Unusual Microcrystals Discovered in Meteorite Dust

The strange carbon microcrystals have been studied by scientists from Chelyabinsk State University.

Unusual Microcrystals Discovered in Meteorite Dust


On February 15, 2013, above Chelyabinsk in Russia’s Southern Urals, the biggest meteorite that was ever seen this century entered the Earth’s atmosphere. Unusually, the meteorite’s surface dust survived its impact and is now the subject of in-depth research. Some carbon microcrystals in this dust have odd shapes. A group led by Sergey Taskaev and Vladimir Khovaylo from Chelyabinsk State University in Russia has recently published a paper on the morphology and simulations of the formation of these crystals in the European Physical Journal Plus. A meteor’s surface develops meteorite dust as it enters the atmosphere and is subjected to very high temperatures and tremendous pressures. The Chelyabinsk meteor was exceptional in terms of its size, the intensity of the air burst it created as it exploded, the size of the biggest pieces that fell to Earth, and the destruction it caused. More importantly, it landed on snowy terrain, and the snow helped keep the dust intact.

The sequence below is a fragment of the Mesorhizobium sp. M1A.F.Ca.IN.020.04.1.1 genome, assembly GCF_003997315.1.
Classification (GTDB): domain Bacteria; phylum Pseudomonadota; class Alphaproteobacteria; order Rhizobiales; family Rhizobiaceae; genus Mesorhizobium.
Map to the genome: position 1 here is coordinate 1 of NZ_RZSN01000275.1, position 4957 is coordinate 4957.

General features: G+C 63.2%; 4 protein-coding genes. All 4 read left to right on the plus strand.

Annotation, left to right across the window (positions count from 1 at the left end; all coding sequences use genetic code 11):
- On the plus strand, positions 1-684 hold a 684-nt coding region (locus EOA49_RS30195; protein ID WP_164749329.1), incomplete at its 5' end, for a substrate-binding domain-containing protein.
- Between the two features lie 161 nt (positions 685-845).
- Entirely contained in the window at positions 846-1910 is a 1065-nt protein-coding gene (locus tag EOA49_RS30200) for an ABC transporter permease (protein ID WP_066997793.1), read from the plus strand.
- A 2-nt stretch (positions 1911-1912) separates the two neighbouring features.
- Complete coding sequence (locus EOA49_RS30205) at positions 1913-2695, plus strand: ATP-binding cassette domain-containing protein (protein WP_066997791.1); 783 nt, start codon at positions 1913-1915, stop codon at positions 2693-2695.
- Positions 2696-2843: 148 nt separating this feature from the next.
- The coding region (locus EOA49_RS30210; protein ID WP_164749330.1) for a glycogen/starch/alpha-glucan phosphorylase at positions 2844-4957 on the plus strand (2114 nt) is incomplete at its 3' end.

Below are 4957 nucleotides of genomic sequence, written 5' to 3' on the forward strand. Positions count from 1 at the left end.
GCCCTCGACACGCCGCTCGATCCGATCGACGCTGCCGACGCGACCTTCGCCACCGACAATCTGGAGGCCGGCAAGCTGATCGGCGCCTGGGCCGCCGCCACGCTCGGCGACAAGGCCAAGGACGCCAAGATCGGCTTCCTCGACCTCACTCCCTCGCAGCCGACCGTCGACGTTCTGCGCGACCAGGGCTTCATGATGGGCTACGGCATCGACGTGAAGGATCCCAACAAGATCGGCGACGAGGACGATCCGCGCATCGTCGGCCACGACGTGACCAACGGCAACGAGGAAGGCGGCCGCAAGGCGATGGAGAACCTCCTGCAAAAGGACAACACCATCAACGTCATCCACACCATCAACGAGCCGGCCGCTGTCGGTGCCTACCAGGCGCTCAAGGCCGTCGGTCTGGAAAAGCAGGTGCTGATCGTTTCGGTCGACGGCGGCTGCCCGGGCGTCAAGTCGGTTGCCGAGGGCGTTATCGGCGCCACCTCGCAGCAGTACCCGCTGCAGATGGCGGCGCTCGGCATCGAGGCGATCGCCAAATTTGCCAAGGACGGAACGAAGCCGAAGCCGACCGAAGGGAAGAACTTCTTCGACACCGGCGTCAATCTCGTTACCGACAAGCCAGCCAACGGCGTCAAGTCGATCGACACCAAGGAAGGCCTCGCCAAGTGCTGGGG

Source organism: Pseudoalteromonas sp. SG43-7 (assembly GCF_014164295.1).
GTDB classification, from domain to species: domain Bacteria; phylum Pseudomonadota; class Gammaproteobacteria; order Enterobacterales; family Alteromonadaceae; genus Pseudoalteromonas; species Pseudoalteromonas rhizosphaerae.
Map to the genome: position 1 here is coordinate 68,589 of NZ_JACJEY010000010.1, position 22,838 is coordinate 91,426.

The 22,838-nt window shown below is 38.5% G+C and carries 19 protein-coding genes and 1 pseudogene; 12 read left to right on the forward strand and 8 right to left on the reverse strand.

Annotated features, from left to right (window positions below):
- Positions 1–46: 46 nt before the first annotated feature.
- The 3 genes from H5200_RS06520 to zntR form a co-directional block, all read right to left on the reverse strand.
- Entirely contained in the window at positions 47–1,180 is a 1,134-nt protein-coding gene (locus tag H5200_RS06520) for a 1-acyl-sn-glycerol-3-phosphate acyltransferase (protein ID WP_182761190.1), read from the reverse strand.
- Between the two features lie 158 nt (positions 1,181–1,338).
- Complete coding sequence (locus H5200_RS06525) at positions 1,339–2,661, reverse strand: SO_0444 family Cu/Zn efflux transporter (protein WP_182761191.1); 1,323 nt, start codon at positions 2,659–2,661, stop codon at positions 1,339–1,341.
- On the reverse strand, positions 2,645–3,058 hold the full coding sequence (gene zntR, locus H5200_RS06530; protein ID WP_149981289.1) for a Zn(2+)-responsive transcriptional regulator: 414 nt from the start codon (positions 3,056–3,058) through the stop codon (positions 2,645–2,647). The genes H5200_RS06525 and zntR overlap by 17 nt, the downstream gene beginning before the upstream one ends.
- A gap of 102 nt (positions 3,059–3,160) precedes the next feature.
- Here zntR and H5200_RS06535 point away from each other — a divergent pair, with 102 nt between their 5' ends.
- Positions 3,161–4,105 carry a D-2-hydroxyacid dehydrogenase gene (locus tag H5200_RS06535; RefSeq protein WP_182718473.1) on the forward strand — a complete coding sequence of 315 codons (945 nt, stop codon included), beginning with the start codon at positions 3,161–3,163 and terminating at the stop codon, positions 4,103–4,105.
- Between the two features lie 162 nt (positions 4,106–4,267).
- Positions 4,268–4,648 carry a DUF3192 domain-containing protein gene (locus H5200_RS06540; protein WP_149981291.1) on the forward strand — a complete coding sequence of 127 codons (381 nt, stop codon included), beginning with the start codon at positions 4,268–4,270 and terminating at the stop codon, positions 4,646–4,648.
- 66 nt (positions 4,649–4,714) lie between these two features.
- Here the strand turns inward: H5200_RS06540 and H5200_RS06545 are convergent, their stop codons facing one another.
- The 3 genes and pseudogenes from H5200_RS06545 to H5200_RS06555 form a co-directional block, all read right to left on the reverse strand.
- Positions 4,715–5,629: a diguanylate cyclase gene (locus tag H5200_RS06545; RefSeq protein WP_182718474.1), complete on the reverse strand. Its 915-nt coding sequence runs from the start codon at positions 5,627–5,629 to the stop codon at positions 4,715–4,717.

Taskaev, Khovaylo, and their team first observed micrometer-sized carbon microcrystals in this dust under a light microscope. They, therefore, examined the same crystals using scanning electron microscopy (SEM) and found that they took up a variety of unusual shapes: closed, quasi-spherical shells and hexagonal rods. Further analysis using Raman spectroscopy and X-ray crystallography showed that the carbon crystals were, actually, exotically-shaped forms of graphite. Most likely, these structures will have been formed by repeatedly adding graphene layers to closed carbon nuclei. The researchers explored this process through molecular dynamics simulations of the growth of a number of such structures. They found two ‘likely suspects’ as nuclei for microcrystal growth: the spherical fullerene (or buckminsterfullerene), C60, and the more complex hexacyclooctadecane (-C18H12-). In concluding, Taskaev and Khovaylo suggest that classifying these crystals could help identify past meteorites.

Source: This news is originally published by scitechdaily